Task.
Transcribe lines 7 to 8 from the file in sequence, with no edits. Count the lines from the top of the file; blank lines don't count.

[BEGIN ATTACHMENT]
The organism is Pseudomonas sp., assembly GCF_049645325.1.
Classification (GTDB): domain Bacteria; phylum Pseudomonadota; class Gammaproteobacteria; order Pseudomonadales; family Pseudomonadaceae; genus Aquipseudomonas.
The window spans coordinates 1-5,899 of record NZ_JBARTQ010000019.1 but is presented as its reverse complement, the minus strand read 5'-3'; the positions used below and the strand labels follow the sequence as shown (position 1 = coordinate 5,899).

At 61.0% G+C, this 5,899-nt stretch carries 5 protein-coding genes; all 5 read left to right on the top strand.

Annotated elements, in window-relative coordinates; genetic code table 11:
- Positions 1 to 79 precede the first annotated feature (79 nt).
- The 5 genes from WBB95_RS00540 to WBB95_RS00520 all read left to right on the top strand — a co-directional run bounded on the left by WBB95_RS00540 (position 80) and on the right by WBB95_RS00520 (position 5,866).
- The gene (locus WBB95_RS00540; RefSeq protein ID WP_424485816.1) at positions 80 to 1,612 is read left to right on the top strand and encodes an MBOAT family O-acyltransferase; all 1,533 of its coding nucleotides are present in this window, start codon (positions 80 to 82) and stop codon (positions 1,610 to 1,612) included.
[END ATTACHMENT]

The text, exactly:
- The 5 genes from WBB95_RS00540 to WBB95_RS00520 all read left to right on the top strand — a co-directional run bounded on the left by WBB95_RS00540 (position 80) and on the right by WBB95_RS00520 (position 5,866).
- The gene (locus WBB95_RS00540; RefSeq protein ID WP_424485816.1) at positions 80 to 1,612 is read left to right on the top strand and encodes an MBOAT family O-acyltransferase; all 1,533 of its coding nucleotides are present in this window, start codon (positions 80 to 82) and stop codon (positions 1,610 to 1,612) included.